My painting practice also emerges at a period of major changes around the world, and in Singapore too. In recent years, the world has seen the rise of right-wing nationalism, the tightening of nation-state borders and xenophobia. Protect our own kind, keep the foreigners, aliens and immigrants out! In the Sejarah Melayu (Malay Annals), there’s a famous line by the hero Hang Tuah that goes: “Takkan Melayu Hilang Di Dunia.” The Malays Will Not Perish From This World. It’s been used widely in right- wing Malay ethnonationalism, as seen in Malaysian politics. But I do not think it’s an attitude reserved for any particular group. If anything, it says a lot about nation states. In a world where neoliberalism has taken centre stage as the ruling order, change, development and demolition spare no one, Singapore included. MRT trains are packed with the foreign faces of people migrating here from everywhere. Jobs are seen to be stolen from locals by foreigners. As that typical raging keyboard warrior often screams on Facebook, “70% caused this! FT GO HOME!” Consecutively, forests, kampungs, cemeteries and old buildings of bygone eras stand in the face of bulldozers and cranes before being flattened to nothingness, as concrete, glass and steel shoot up like tendrils into the sky and all shout for tomorrow.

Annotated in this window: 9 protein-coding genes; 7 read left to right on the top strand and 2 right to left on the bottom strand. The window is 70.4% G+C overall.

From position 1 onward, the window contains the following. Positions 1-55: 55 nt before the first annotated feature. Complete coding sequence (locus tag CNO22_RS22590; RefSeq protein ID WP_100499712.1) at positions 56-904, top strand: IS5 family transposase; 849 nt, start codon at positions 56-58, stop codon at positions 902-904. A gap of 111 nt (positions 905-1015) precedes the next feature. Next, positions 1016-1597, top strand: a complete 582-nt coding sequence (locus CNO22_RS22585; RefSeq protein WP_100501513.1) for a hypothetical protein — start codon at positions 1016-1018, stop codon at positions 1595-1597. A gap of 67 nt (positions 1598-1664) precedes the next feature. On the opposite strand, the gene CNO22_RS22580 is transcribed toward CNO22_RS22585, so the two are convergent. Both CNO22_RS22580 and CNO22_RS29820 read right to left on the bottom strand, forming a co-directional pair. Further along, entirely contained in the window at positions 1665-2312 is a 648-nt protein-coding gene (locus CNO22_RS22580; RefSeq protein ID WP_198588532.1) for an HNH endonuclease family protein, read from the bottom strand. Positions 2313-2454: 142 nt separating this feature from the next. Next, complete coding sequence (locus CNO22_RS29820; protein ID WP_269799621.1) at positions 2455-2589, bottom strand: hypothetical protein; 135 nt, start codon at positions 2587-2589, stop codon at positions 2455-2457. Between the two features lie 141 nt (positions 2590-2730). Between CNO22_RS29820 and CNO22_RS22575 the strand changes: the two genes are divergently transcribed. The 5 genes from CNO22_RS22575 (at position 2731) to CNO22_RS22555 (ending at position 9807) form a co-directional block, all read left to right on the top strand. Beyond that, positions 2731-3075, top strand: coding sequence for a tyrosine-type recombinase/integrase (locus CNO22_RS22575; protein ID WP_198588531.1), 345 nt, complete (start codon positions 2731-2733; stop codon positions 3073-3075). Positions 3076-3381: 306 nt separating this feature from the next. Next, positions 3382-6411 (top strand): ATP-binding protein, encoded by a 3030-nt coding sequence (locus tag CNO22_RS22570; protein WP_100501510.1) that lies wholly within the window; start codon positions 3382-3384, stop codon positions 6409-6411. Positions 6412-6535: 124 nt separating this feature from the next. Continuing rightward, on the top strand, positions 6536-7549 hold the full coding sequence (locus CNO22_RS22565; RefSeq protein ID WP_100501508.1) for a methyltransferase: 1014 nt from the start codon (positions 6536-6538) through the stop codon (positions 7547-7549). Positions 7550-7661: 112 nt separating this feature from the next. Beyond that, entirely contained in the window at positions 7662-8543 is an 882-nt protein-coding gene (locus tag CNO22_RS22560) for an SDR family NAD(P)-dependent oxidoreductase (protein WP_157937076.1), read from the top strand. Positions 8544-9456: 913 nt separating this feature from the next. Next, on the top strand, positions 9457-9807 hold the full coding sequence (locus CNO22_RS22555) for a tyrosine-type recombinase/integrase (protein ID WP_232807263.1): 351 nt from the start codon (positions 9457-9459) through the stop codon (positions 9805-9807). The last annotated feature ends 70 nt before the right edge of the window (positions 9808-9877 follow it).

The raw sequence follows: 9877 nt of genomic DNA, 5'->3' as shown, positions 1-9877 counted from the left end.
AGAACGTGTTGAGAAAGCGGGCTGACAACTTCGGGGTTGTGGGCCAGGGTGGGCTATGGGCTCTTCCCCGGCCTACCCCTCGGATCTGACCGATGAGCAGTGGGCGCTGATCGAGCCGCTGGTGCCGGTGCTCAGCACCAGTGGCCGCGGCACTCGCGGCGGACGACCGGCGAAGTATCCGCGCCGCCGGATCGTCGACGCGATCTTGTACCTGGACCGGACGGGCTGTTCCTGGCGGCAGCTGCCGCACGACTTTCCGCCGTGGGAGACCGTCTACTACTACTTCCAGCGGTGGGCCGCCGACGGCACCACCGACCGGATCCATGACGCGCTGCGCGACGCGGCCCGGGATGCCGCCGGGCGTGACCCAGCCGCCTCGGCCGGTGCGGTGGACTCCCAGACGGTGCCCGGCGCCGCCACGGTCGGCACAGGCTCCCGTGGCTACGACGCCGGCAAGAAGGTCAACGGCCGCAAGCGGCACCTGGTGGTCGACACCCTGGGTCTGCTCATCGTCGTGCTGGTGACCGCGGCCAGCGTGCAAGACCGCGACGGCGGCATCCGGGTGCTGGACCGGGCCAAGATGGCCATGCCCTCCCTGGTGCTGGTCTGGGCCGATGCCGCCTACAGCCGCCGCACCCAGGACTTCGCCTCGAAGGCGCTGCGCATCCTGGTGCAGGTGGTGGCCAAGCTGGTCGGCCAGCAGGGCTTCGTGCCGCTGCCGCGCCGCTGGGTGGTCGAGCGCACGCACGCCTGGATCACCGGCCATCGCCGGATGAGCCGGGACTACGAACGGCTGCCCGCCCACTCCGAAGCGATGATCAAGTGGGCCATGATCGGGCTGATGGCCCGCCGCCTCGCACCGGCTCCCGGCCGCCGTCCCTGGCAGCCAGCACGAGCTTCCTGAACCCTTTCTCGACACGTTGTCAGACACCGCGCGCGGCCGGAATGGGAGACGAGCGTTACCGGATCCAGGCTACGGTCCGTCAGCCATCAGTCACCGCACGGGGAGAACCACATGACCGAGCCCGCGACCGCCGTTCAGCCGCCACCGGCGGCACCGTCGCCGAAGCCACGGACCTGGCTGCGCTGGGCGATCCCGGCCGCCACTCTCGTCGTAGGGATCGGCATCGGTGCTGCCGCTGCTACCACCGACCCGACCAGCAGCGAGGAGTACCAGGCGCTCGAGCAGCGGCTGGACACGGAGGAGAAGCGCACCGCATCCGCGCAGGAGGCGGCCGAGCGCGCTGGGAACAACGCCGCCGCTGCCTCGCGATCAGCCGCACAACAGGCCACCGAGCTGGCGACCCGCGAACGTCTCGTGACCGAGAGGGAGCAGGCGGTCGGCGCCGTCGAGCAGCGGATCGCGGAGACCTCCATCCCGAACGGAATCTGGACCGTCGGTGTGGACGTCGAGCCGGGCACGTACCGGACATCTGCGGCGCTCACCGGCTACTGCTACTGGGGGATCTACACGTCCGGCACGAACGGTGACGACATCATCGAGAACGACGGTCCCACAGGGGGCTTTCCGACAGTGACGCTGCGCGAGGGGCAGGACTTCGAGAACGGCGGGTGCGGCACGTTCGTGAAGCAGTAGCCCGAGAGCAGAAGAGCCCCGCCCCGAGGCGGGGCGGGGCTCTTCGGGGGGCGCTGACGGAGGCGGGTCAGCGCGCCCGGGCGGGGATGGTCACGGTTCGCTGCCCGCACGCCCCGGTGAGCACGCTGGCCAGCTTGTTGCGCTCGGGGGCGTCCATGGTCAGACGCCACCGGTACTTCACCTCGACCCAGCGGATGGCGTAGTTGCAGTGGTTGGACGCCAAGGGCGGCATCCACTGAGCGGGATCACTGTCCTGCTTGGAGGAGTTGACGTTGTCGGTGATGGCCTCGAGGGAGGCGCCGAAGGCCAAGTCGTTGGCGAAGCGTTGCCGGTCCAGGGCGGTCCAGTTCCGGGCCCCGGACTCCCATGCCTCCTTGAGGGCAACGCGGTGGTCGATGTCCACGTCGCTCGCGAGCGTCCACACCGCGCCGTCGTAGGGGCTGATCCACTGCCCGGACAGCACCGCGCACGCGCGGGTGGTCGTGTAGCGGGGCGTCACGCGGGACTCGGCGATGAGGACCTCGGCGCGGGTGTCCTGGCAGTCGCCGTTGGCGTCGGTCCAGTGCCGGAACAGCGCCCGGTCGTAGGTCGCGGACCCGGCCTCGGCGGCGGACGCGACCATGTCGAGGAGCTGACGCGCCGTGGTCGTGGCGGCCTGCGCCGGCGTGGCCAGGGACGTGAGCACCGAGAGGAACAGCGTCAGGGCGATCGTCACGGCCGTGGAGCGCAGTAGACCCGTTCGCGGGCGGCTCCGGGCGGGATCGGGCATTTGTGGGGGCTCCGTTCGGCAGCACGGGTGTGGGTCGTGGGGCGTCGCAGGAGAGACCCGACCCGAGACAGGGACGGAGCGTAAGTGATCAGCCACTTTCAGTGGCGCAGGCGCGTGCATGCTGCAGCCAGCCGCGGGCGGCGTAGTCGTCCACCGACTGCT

It’s ironic then, that in a time of ever-smarter phones, ultra-futuristic skyscrapers and artificial intelligence, human beings have turned the other way, and turned to the past for comfort and sense of identity. Who am I, who are we, when faced with rapid change and uncertainty? And that is where I feel that my paintings has slid quite comfortably into a ‘box’ shaped exactly for my kind of paintings: art that showed some kind of unique Singaporean identity, that no one else could possibly have, that made us special and therefore Will Not Perish From This World.